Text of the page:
At Inspire, we wanted to do something to help. And in late December and beginning of January 2021, we began discussing the idea of designing a longitudinal study where we could crowdsource data that we could then visualize and bring back to our users. The dashboard becomes a tool for people to understand their peers’ experiences around vaccination, from their perception of the vaccine through its administration and the symptoms they report having after getting the vaccine. People can use the global filter to narrow the survey responses by demographics, by health conditions, and by opinions and behaviors.

Tableau: You’re touching on something really powerful— that disaggregation can help humanize COVID-19 data. Exploring data at a disaggregated level gives us the detail we need to understand the broader picture and helps us recognize that every data point is not just a number but a person with real, lived experience and a story.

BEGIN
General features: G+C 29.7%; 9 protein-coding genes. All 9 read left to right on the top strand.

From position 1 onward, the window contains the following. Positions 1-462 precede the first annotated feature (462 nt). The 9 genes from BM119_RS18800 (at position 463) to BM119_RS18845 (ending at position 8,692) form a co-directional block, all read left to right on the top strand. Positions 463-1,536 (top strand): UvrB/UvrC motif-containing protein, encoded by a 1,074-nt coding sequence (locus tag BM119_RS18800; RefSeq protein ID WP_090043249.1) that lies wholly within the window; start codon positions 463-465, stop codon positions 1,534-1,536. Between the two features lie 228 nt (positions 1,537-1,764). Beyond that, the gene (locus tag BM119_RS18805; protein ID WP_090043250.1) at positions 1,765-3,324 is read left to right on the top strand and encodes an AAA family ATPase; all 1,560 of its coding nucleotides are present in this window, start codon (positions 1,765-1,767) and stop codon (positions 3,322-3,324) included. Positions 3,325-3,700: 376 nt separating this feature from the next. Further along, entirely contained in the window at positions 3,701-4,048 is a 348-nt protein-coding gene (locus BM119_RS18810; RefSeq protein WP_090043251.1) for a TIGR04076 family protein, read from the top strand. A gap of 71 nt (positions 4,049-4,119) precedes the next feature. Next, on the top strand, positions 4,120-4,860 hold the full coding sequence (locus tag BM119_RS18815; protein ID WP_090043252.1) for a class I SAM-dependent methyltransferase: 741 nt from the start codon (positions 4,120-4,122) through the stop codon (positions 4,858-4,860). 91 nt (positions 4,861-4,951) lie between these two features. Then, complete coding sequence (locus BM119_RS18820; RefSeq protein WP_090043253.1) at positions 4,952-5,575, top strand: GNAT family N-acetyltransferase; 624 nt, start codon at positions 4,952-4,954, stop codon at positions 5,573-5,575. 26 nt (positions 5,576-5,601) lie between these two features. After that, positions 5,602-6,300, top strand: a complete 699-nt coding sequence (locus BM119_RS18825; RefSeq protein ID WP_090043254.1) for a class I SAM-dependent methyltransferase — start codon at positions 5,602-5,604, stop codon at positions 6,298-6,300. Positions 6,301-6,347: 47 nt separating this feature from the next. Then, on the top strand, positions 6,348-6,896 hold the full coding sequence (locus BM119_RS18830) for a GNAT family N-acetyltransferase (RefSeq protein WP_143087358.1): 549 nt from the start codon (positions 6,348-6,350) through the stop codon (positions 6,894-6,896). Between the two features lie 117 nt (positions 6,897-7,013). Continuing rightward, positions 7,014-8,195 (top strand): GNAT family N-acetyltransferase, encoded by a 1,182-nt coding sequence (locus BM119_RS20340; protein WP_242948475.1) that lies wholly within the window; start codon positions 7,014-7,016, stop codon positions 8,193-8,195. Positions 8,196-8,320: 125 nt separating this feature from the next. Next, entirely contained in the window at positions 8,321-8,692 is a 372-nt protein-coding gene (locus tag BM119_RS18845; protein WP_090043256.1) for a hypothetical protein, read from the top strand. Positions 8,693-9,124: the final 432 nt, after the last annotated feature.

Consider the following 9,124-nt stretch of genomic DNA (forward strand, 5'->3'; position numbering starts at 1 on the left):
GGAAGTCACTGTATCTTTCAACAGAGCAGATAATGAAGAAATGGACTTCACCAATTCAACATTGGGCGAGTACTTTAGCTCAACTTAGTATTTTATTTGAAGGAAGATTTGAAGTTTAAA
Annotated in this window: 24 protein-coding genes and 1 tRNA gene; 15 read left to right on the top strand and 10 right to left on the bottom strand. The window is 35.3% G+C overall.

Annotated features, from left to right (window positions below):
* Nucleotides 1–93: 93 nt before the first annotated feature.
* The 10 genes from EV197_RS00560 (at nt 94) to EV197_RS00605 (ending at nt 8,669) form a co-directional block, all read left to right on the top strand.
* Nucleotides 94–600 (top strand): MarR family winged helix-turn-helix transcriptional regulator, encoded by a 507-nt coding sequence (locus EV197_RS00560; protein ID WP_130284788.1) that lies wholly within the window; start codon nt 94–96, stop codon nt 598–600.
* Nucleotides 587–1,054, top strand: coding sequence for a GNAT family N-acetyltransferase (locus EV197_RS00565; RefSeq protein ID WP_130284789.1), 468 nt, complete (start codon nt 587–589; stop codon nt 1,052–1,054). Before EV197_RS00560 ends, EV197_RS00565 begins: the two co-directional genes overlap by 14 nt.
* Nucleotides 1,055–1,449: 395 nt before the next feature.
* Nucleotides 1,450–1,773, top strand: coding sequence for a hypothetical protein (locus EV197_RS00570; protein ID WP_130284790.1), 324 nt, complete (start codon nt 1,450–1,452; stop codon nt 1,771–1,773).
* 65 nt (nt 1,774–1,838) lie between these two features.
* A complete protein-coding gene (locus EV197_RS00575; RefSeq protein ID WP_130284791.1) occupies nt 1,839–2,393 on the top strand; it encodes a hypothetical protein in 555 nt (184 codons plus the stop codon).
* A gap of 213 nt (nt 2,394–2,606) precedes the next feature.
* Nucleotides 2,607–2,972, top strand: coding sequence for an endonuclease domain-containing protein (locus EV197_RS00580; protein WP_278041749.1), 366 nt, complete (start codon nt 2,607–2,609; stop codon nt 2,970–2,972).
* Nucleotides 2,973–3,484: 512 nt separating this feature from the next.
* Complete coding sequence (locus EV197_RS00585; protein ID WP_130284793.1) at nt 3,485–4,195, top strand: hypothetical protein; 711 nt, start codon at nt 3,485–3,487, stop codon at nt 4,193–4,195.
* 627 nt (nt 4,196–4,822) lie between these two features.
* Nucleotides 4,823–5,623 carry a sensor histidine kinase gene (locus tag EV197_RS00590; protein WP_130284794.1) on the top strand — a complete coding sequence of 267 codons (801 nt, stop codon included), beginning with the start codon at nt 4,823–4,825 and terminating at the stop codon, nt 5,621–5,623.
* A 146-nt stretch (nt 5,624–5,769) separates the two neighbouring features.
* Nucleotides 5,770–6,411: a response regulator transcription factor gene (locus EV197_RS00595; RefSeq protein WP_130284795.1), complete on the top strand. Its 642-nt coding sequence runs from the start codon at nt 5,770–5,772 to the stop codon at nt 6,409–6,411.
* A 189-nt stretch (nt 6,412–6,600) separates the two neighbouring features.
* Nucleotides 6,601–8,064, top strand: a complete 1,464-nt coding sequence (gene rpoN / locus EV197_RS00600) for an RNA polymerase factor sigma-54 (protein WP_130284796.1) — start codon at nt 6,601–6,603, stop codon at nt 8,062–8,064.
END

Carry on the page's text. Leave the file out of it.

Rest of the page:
Richard Tsai: We wanted to give a voice to these patients with serious health conditions. So as part of the survey, we invited respondents to tell their stories. People sent us these touching responses in hopes of helping others who might have similar struggles. So when it came to creating the dashboard, I didn’t want to visualize their responses in aggregate. These are real people who’ve written about their experiences, and have given us permission to share what they’ve written. And they deserve to have their story told in their words.

Christian Felix: And it’s so interesting to see how you’ve visualized their responses in all its rawness. It really gives them a voice. There’s so much emotion behind the data points on that map that adds another layer of depth and value to the dashboard.
Tableau: All this depth is made even more impressive considering that you kicked off this project in mid-January. What did it take to assemble your team?